The Five Stages of Composition

After I finish a new composition, I am exhausted, punchy, and want a martini badly. Specifically, an espresso martini from a favorite café near my apartment. You cocktail purists out there can scoff at this flavor if you like, but I assure you that many endorse the healing properties of this delightful concoction! This little indulgence has become a ritual event signaling that the piece is finished and it’s time to take a deep breath and relax.

I think that for a lot of composers and other creative artists, there are definite stages that mark the road along the construction of a new work. Although I can clearly see the steps I go through with some perspective, in that I know basically what they are, at what point they are coming, and what they feel like, I still have to work through them in order to reach the end. This time it dawned on me that some of these points in the process feel vaguely familiar—not from a musical standpoint, but from the experience of other life events. What is that??

Bingo! It’s is sort of like The Five Stages of Grief.

With this model in mind, here are The Five Stages of Composition:

Stage 1 = Denial
Another commission! This piece is going to be awesome! I’m going to build it better, stronger, and faster!! It’s going to be easy! Right?

Stage 2 = Anger
Now how exactly do I compose music again?? Why do I remember nothing about how I wrote that last piece?! What do you mean I HAVE TO START FROM SCRATCH??!!

Stage 3 = Bargaining
Oh man, if I can just figure out this (pick from one of the following):

a) structure
b) harmonic scheme
c) transition
d) opening
e) ending
f) other

….everything else will fall into place. Right?

Stage 4 = Depression
Okay, it’s official. It’s really bad. Seriously. I’m doomed, I tell you. DOOMED.
The first performance will surely go like this:

Stage 5 = Acceptance
Oh wait! You know, actually things have sorted themselves out and now it’s not half bad. I can totally live with this.

Obviously this is not the case for everyone—each composer has her/his own process, which may or may not involve these different phases. However, according to many composer friends and colleagues out there, the creative process can be a psychologically (and physically) charged beast, which we are destined to battle over and over with every new project.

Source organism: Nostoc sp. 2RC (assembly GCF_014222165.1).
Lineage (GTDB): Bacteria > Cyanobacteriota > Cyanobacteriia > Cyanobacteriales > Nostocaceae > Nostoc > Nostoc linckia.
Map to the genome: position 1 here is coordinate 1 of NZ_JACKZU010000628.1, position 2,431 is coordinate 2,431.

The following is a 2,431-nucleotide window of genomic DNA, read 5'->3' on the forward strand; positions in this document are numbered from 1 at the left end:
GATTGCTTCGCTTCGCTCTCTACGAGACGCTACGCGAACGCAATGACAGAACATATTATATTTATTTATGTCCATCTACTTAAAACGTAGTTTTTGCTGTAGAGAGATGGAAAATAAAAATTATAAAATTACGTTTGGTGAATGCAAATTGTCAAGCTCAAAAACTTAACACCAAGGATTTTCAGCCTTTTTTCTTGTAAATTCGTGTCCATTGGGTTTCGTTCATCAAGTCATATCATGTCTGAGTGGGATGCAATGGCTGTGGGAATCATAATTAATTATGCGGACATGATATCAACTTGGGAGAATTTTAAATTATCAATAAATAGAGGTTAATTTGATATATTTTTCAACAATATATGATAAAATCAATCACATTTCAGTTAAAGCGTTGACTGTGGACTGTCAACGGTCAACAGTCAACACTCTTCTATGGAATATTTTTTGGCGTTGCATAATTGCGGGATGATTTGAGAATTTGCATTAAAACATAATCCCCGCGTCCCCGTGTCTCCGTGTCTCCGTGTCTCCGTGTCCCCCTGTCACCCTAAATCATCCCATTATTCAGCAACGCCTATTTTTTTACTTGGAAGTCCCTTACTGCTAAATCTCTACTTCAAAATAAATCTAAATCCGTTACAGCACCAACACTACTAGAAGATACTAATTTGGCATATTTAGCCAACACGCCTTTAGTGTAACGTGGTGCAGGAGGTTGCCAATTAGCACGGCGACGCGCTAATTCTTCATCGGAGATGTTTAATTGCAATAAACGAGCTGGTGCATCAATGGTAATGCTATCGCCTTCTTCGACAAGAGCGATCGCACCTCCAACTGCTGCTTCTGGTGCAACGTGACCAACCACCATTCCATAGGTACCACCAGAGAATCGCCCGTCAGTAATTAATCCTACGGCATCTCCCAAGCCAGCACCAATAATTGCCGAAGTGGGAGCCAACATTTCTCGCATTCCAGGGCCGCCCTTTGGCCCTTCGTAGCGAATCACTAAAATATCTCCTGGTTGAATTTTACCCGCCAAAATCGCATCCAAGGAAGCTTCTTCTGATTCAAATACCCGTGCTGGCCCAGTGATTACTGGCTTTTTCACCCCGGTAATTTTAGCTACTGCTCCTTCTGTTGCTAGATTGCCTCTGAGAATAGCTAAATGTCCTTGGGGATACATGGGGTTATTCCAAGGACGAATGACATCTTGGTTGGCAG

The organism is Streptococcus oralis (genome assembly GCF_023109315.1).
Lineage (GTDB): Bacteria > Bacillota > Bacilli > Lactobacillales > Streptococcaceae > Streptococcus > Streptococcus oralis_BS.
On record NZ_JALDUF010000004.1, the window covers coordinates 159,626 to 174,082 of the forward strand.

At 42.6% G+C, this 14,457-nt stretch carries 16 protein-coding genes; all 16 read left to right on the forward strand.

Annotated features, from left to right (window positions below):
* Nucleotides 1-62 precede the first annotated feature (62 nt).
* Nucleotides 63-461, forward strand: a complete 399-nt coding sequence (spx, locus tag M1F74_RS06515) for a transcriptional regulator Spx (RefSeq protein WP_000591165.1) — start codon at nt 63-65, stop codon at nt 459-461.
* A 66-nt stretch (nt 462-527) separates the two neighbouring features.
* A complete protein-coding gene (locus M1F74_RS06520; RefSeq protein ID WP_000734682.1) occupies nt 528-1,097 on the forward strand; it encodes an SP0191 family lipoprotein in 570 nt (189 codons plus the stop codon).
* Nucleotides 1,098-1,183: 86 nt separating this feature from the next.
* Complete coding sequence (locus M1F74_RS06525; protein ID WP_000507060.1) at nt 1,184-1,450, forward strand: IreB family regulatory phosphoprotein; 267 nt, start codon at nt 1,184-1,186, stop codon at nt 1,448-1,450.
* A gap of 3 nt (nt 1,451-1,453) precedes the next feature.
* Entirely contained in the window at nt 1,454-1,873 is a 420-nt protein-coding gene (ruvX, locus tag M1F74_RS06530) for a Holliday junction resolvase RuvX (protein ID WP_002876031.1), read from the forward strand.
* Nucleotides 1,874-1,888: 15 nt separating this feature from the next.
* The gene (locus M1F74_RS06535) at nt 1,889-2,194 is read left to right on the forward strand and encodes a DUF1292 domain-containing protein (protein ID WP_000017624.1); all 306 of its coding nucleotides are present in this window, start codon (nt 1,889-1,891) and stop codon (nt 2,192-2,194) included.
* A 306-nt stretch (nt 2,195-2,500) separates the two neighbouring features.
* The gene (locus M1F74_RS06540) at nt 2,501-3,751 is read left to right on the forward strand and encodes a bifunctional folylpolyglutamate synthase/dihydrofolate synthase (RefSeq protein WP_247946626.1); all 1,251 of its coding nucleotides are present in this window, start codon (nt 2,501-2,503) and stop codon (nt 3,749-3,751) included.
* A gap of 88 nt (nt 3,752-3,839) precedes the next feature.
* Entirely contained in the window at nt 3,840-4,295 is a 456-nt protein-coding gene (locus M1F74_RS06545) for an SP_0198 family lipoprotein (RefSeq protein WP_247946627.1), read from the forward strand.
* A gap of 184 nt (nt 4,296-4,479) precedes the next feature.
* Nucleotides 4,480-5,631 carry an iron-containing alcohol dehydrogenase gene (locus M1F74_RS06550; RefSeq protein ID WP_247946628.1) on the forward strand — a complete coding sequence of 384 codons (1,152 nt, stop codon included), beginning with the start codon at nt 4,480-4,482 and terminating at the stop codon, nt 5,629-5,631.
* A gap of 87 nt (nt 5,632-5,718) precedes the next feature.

Hence the need for that martini!!

8 thoughts on “The Five Stages of Composition

  1. Chris Becker

    I like to think of the compositional process (and like many people I like to work on a variety of things simultaneously) as being similar to gardening. You water, feed, and take care of a variety of living things that each grow and bloom in their own time. And sometimes, you can’t get that tomato plant to come up or the roses you planted are REALLY dried out due to a lot of sun. Other times, you see a healthy basil plant and wonder where the heck THAT came from. Things come to fruition and then…the cycle continues.

    So this is a less goal oriented, more cyclic way of thinking. I can’t take credit for this metaphor. Another musician I’m close to came up with it and I thought its helped me out.

    Reply
  2. Alex Shapiro

    I totally relate to each of your stages, Alex! Are you sure you weren’t just looking over the shoulder of my hapless neuroses when you wrote this?

    Here in my household, when discussing The New Piece of a given moment, I have been told that the trajectory of my ongoing reference to it during my composing process can be accurately tracked like a NASA-launched satellite. It goes something like this:

    At The Start:
    “The cool new piece!”

    A week or so after The Start:
    “The new piece…”

    1/3 into the writing process:
    “That piece.”

    Midway through the composing:
    “The damn piece.”

    One vodka after that:
    “That f#$%@ing piece.”

    Sometime not too long afterward:
    “My new piece…”

    The end:
    “My cool new piece!”

    Pathetic, I tell you. It’s all absolutely pathetic. How’d I get myself into this business??

    :-)

    Reply
  3. Leos

    My wife tells me that she knows I’m almost finished with a piece when I refer to it as
    “that f&*$ing” string quartet, piano piece, song, or whatever the thing is. I also always have to go through the “this is a total piece of sh%t” phase before I can get to the ”that f&*$ing (insert genre here)” phase.

    Reply
  4. jhelliott

    Five Stages…
    My denial phase consists of me thinking that the “incubation phase” just needs more time…more time…more time…until BOOM! I realize how little time I have until the deadline.

    Reply
  5. rskendrick

    so I’m not alone…
    Great post! It’s comforting to know I’m not the only one that goes through psychological warfare trying to complete a piece. I often have to ‘trick’ myself into composing… you are not going to compose, you’re just merely going to play through the last bits of the piece to remind yourself how it goes… or just going in to play a few chords. Then, before 2 minutes is up, I’m composing, but this little ‘trick’ seems to always help me get into the studio and get moving.

    Reply
  6. Alexandra Gardner

    Hi Everyone, thank you for your funny, excellent comments!

    @Chris, thank you for the garden analogy – it’s a very good idea, and so…..sane. :)

    Reply
  7. danvisconti

    Whenever I finish a piece and print out my first proof copy, I usually find myself thumbing through the thick stack of pages thinking, “Egad! How on earth did I make myself *do* all of this?”

    Even printing the thing, I see those pages of squiggles pop out and can’t help feeling like an old drugstore clerk developing someone else’s negatives.

    Reply

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